Spiders are naturally territorial and cannibalistic, so any intention to farm silk naturally would likely end in an orgy of arachnid violence. Instead, Lewis and company have genetically modified different organisms to produce spider silk synthetically, including inserting a couple of web-making genes into the genetic code of goats. The goats’ milk contains spider silk proteins.

The lab also produces synthetic spider silk through a fermentation process not entirely dissimilar to brewing beer, but using genetically modified bacteria to make the desired spider silk proteins. A similar technique has been used for years to make a key enzyme in cheese production. More recently, companies are using transgenic bacteria to make meat and milk proteins, entirely bypassing animals in the process.

The same fermentation technology is used by a chic startup called Bolt Threads outside of San Francisco that has raised more than $200 million for fashionable fibers made out of synthetic spider silk it calls Microsilk. (The company is also developing a second leather-like material, Mylo, using the underground root structure of mushrooms known as mycelium.)

Lewis’ lab also uses transgenic silkworms to produce a kind of composite material made up of the domesticated insect’s own silk proteins and those of spider silk. “Those have some fairly impressive properties,” Lewis said.

The researchers are even experimenting with genetically modified alfalfa. One of the big advantages there is that once the spider silk protein has been extracted, the remaining protein could be sold as livestock feed. “That would bring the cost of spider silk protein production down significantly,” Lewis said.

Building a Better Web
Producing synthetic spider silk isn’t the problem, according to Lewis, but the ability to do it at scale commercially remains a sticking point.

Another challenge is “weaving” the synthetic spider silk into usable products that can take advantage of the material’s marvelous properties.

“It is possible to make silk proteins synthetically, but it is very hard to assemble the individual proteins into a fiber or other material forms,” said Markus Buehler, head of the Department of Civil and Environmental Engineering at MIT, in an email to Singularity Hub. “The spider has a complex spinning duct in which silk proteins are exposed to physical forces, chemical gradients, the combination of which generates the assembly of molecules that leads to silk fibers.”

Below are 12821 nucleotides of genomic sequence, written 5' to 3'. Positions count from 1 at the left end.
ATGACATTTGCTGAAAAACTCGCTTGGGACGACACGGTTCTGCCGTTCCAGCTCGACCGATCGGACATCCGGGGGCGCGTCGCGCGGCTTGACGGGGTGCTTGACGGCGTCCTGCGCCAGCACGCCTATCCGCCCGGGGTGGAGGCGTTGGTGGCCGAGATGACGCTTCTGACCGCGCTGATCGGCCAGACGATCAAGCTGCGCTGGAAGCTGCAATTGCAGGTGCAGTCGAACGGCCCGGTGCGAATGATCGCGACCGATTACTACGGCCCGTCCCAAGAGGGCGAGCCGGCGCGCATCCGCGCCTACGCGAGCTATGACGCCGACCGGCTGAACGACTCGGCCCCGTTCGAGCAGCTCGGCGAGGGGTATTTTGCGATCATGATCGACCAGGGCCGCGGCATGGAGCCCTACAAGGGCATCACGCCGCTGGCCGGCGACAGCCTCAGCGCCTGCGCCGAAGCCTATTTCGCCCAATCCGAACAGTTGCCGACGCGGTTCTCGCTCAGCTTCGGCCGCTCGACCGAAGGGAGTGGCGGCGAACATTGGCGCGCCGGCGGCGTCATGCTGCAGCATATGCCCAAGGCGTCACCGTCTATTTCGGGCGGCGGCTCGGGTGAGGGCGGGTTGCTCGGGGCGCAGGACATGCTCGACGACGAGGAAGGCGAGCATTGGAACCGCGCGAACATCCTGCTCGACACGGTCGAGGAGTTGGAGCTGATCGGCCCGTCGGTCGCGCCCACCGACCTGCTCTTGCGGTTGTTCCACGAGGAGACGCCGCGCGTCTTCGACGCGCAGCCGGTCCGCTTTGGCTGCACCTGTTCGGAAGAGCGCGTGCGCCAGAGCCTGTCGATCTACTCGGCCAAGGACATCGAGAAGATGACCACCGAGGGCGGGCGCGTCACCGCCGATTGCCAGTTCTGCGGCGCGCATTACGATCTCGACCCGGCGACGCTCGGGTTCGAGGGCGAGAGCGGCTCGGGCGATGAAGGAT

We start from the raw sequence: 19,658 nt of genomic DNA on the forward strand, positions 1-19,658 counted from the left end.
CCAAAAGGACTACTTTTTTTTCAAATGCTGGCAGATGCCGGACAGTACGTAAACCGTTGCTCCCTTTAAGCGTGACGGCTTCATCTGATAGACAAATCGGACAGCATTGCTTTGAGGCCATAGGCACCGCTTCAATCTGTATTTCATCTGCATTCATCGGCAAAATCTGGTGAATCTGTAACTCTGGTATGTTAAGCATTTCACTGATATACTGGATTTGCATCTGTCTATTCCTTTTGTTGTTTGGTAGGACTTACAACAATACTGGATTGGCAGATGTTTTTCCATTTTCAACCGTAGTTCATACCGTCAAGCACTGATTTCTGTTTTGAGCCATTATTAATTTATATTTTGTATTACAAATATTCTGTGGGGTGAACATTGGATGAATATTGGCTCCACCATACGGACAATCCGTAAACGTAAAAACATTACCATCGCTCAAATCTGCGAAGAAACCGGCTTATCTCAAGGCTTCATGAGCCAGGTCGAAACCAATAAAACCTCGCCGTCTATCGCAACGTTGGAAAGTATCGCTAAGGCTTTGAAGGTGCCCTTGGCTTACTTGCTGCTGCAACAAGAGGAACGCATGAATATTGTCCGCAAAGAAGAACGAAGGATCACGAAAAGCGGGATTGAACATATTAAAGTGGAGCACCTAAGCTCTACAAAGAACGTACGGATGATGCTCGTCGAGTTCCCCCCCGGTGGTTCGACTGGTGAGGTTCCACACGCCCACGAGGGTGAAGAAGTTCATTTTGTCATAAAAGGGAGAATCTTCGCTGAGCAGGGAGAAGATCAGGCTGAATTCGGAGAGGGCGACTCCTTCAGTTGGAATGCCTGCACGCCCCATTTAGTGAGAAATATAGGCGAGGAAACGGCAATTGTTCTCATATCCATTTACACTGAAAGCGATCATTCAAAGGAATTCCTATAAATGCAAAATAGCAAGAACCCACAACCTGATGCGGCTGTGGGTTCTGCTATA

Buehler recently co-authored a paper in the journal Science Advances that found dragline spider silk exhibits different properties in response to changes in humidity that could eventually have applications in robotics.

Specifically, spider silk suddenly contracts and twists above a certain level of relative humidity, exerting enough force to “potentially be competitive with other materials being explored as actuators—devices that move to perform some activity such as controlling a valve,” according to a press release.

Studying Spider Silk Up Close
Recent studies at the molecular level are helping scientists learn more about the unique properties of spider silk, which may help researchers develop materials with extraordinary capabilities.

For example, scientists at Arizona State University used magnetic resonance tools and other instruments to image the abdomen of a black widow spider. They produced what they called the first molecular-level model of spider silk protein fiber formation, providing insights on the nanoparticle structure. The research was published last October in Proceedings of the National Academy of Sciences.

A cross section of the abdomen of a black widow (Latrodectus Hesperus) spider used in this study at Arizona State University. Image Credit: Samrat Amin.
Also in 2018, a study presented in Nature Communications described a sort of molecular clamp that binds the silk protein building blocks, which are called spidroins. The researchers observed for the first time that the clamp self-assembles in a two-step process, contributing to the extensibility, or stretchiness, of spider silk.

Another team put the spider silk of a brown recluse under an atomic force microscope, discovering that each strand, already 1,000 times thinner than a human hair, is made up of thousands of nanostrands. That helps explain its extraordinary tensile strength, though technique is also a factor, as the brown recluse uses a special looping method to reinforce its silk strands. The study also appeared last year in the journal ACS Macro Letters.

Making Spider Silk Stick
Buehler said his team is now trying to develop better and faster predictive methods to design silk proteins using artificial intelligence.

“These new methods allow us to generate new protein designs that do not naturally exist and which can be explored to optimize certain desirable properties like torsional actuation, strength, bioactivity—for example, tissue engineering—and others,” he said.

Meanwhile, Lewis’ lab has discovered a method that allows it to solubilize spider silk protein in what is essentially a water-based solution, eschewing acids or other toxic compounds that are normally used in the process.

That enables the researchers to develop materials beyond fiber, including adhesives that “are better than an awful lot of the current commercial adhesives,” Lewis said, as well as coatings that could be used to dampen vibrations, for example.